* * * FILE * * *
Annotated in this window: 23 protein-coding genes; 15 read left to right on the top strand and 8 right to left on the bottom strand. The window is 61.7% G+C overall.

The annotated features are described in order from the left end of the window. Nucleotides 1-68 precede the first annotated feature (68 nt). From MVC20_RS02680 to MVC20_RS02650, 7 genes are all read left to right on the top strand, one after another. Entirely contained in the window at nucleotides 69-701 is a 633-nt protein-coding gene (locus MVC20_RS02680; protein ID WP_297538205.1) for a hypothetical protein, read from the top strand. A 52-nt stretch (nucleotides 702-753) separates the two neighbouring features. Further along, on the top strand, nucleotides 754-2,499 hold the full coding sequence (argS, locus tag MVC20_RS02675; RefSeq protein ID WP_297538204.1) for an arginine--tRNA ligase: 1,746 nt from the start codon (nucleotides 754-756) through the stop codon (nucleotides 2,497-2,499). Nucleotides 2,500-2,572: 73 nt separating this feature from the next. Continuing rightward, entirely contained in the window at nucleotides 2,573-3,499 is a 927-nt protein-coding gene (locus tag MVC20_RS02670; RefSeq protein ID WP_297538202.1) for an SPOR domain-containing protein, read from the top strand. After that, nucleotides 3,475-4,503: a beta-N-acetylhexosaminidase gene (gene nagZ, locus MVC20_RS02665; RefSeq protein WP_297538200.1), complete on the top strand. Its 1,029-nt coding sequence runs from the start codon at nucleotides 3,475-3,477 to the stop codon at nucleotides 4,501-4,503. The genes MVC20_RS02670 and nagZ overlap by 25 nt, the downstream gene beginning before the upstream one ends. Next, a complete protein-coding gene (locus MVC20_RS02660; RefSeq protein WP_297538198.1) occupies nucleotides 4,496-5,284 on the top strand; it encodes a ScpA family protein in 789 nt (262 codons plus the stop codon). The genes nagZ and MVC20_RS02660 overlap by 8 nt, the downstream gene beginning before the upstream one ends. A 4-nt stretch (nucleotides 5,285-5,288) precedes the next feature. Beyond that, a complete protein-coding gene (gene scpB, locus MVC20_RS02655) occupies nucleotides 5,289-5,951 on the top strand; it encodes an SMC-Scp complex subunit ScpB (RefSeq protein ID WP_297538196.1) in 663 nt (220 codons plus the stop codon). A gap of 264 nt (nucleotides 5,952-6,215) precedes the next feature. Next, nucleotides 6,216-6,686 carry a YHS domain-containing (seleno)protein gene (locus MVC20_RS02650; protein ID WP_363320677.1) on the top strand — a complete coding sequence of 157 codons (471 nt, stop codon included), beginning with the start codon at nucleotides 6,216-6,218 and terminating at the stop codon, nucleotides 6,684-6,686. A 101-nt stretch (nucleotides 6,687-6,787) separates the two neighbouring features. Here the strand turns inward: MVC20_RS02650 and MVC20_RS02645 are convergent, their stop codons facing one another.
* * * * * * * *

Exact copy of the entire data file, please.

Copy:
Annotated in this window: 23 protein-coding genes; 15 read left to right on the top strand and 8 right to left on the bottom strand. The window is 61.7% G+C overall.

The annotated features are described in order from the left end of the window. Nucleotides 1-68 precede the first annotated feature (68 nt). From MVC20_RS02680 to MVC20_RS02650, 7 genes are all read left to right on the top strand, one after another. Entirely contained in the window at nucleotides 69-701 is a 633-nt protein-coding gene (locus MVC20_RS02680; protein ID WP_297538205.1) for a hypothetical protein, read from the top strand. A 52-nt stretch (nucleotides 702-753) separates the two neighbouring features. Further along, on the top strand, nucleotides 754-2,499 hold the full coding sequence (argS, locus tag MVC20_RS02675; RefSeq protein ID WP_297538204.1) for an arginine--tRNA ligase: 1,746 nt from the start codon (nucleotides 754-756) through the stop codon (nucleotides 2,497-2,499). Nucleotides 2,500-2,572: 73 nt separating this feature from the next. Continuing rightward, entirely contained in the window at nucleotides 2,573-3,499 is a 927-nt protein-coding gene (locus tag MVC20_RS02670; RefSeq protein ID WP_297538202.1) for an SPOR domain-containing protein, read from the top strand. After that, nucleotides 3,475-4,503: a beta-N-acetylhexosaminidase gene (gene nagZ, locus MVC20_RS02665; RefSeq protein WP_297538200.1), complete on the top strand. Its 1,029-nt coding sequence runs from the start codon at nucleotides 3,475-3,477 to the stop codon at nucleotides 4,501-4,503. The genes MVC20_RS02670 and nagZ overlap by 25 nt, the downstream gene beginning before the upstream one ends. Next, a complete protein-coding gene (locus MVC20_RS02660; RefSeq protein WP_297538198.1) occupies nucleotides 4,496-5,284 on the top strand; it encodes a ScpA family protein in 789 nt (262 codons plus the stop codon). The genes nagZ and MVC20_RS02660 overlap by 8 nt, the downstream gene beginning before the upstream one ends. A 4-nt stretch (nucleotides 5,285-5,288) precedes the next feature. Beyond that, a complete protein-coding gene (gene scpB, locus MVC20_RS02655) occupies nucleotides 5,289-5,951 on the top strand; it encodes an SMC-Scp complex subunit ScpB (RefSeq protein ID WP_297538196.1) in 663 nt (220 codons plus the stop codon). A gap of 264 nt (nucleotides 5,952-6,215) precedes the next feature. Next, nucleotides 6,216-6,686 carry a YHS domain-containing (seleno)protein gene (locus MVC20_RS02650; protein ID WP_363320677.1) on the top strand — a complete coding sequence of 157 codons (471 nt, stop codon included), beginning with the start codon at nucleotides 6,216-6,218 and terminating at the stop codon, nucleotides 6,684-6,686. A 101-nt stretch (nucleotides 6,687-6,787) separates the two neighbouring features. Here the strand turns inward: MVC20_RS02650 and MVC20_RS02645 are convergent, their stop codons facing one another.